TREASURIES-Bonds steady after data; investors weigh Fed policy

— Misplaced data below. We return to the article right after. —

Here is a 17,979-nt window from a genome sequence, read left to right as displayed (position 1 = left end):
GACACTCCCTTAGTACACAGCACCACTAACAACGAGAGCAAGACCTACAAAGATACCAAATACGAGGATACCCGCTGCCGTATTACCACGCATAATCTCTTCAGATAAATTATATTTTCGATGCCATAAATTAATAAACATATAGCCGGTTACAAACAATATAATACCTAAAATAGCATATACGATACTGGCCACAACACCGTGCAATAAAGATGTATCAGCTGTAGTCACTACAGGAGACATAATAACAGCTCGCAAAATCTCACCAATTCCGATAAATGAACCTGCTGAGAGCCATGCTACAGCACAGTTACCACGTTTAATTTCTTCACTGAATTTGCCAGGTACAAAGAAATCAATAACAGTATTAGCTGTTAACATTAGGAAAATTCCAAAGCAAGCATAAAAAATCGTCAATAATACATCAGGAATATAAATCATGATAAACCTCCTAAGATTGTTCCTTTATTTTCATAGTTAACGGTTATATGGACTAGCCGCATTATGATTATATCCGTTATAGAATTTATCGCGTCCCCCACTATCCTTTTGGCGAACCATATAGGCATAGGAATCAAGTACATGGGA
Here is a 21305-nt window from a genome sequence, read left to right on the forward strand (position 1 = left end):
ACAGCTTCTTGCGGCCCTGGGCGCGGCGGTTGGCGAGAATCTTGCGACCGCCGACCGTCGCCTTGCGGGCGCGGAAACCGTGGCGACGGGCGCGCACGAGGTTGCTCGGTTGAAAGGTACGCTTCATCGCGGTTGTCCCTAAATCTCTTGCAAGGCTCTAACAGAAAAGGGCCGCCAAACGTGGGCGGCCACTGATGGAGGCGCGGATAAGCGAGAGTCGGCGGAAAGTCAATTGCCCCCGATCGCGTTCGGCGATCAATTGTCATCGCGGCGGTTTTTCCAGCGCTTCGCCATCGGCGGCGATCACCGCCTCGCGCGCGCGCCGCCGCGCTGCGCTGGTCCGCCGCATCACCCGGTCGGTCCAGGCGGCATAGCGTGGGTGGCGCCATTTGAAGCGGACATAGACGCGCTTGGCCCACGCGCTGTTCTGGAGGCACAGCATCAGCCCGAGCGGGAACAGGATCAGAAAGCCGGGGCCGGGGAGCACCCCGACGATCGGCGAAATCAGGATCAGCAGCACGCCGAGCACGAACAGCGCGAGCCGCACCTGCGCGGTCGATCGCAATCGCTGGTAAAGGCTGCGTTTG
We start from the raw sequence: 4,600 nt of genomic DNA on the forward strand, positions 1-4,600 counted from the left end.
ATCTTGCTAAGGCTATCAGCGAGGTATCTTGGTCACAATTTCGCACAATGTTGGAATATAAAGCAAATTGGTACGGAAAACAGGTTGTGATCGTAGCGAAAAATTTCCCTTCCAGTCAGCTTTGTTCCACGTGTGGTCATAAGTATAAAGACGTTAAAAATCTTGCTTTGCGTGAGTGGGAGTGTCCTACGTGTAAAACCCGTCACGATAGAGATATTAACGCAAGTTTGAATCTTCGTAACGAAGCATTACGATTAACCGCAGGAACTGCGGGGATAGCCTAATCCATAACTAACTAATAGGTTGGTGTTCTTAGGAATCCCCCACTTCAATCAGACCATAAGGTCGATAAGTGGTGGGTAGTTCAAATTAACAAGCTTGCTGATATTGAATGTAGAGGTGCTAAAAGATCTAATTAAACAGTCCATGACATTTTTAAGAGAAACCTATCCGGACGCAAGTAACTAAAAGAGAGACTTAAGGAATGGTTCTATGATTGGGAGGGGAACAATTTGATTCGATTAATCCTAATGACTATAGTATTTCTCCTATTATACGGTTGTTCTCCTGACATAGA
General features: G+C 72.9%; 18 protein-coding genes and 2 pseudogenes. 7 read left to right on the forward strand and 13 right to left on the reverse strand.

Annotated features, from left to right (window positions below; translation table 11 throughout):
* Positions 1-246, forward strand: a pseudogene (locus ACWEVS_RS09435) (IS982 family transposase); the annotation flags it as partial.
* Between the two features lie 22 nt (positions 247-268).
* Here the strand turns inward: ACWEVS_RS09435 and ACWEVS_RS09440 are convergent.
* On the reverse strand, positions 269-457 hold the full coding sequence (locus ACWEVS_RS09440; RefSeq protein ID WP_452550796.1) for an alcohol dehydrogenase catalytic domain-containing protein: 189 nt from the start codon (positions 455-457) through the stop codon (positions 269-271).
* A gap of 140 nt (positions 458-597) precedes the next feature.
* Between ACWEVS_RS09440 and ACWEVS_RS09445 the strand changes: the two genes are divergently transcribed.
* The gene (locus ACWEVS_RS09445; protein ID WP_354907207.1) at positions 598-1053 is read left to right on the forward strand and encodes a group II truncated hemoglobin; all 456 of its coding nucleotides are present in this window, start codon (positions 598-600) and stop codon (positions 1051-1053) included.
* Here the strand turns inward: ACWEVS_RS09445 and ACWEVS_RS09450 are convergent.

* Ten-year yields retrace after earlier hitting 2.93 percent * Some traders see short squeeze after initial yield spike * Strong jobs data raises bets that Fed will act sooner * Fed buys $5.13 billion notes due 2017, 2018 By Karen Brettell and Luciana Lopez NEW YORK, Dec 6 (Reuters) - U.S. Treasuries yields were steady on Friday after a strong jobs report briefly sent them surging to their highest since September, as investors evaluated when the Federal Reserve is likely to begin paring back its bond-purchase program. U.S. employers added 203,000 jobs in November and the jobless rate fell to a five-year low of 7.0 percent, raising expectations the Federal Reserve will begin reducing its bond purchases in coming months. But Treasuries were volatile and some traders said some investors positioning for yield increases may have been caught by a short squeeze that sent yields tumbling back down to be unchanged, after an initial surge. "I think everyone got a little too far ahead of themselves expecting very strong economic numbers. The market priced in most of a worse-case scenario heading into the number," said Aaron Kohli, an interest rate strategist at BNP Paribas in New York. Benchmark 10-year notes were last down 5/32 in price to yield 2.879 percent, after briefly rising as high as 2.93 percent, the highest since Sept. 13. They have increased from 2.70 percent a week-and-a-half ago. The 30-year bond traded flat to yield 3.913 percent. "The market reacted pretty violently to the report, and I think a lot of people got caught in the hole," said Charles Comiskey, head of Treasuries trading at Bank of Nova Scotia in New York. Traders had expected job gains of around 200,000, higher than economists' expectations of around 180,000, based on the median estimate of 90 economists polled by Reuters before the data. The Fed is viewed by some as likely to pare back purchases in its $85 billion-a-month program in January, after a recent run of strong data, and some see it as even possible this month. Still, the Fed could wait for a more sustained run of data - and the confirmation of incoming chair Janet Yellen - before changing its policy stance. "If you string these kind of numbers consistently for the next six months or so I think you will see an exit, but I don't think that's happening until after she's confirmed and after you see these numbers fall in line," said Richard Daskin, the chief investment officer of RSD Advisors in New York. Improving labor market prospects also buoyed consumer confidence in early December. The Thomson Reuters/University of Michigan's preliminary consumer sentiment index jumped to 82.5 from 75.1 in November, a separate report showed on Friday. The Fed will meet on Dec. 17 and 18 in its final meeting of the year. Some traders have said that it may be more hesitant to act in December for fear of disrupting market liquidity heading into year-end. A few weeks ago many traders and analysts had expected that the Fed would be most likely to act at its March meeting. The Fed bought $5.13 billion in notes due 2017 and 2018 on Friday as part of its ongoing purchases. Unemployment near 6 percent could force the Fed's hand in coming months by making purchases politically unfeasible. "It would be much harder for the Fed politically to continue buying if they don't have unemployment at high levels," said BNP's Kohli. The Fed is seen as likely to stress its plans to hold rates near record lows even as it begins to pare bond purchases, in an effort to stem any dramatic yield rise that could otherwise threaten the economic recovery. But the drop in the unemployment rate brought it closer to the 6.5 percent level that Fed officials said would trigger discussions over when to raise interest rates from their current levels near zero. Some economists think the central bank will lower that threshold to convince markets that any rate hike is a long way off.
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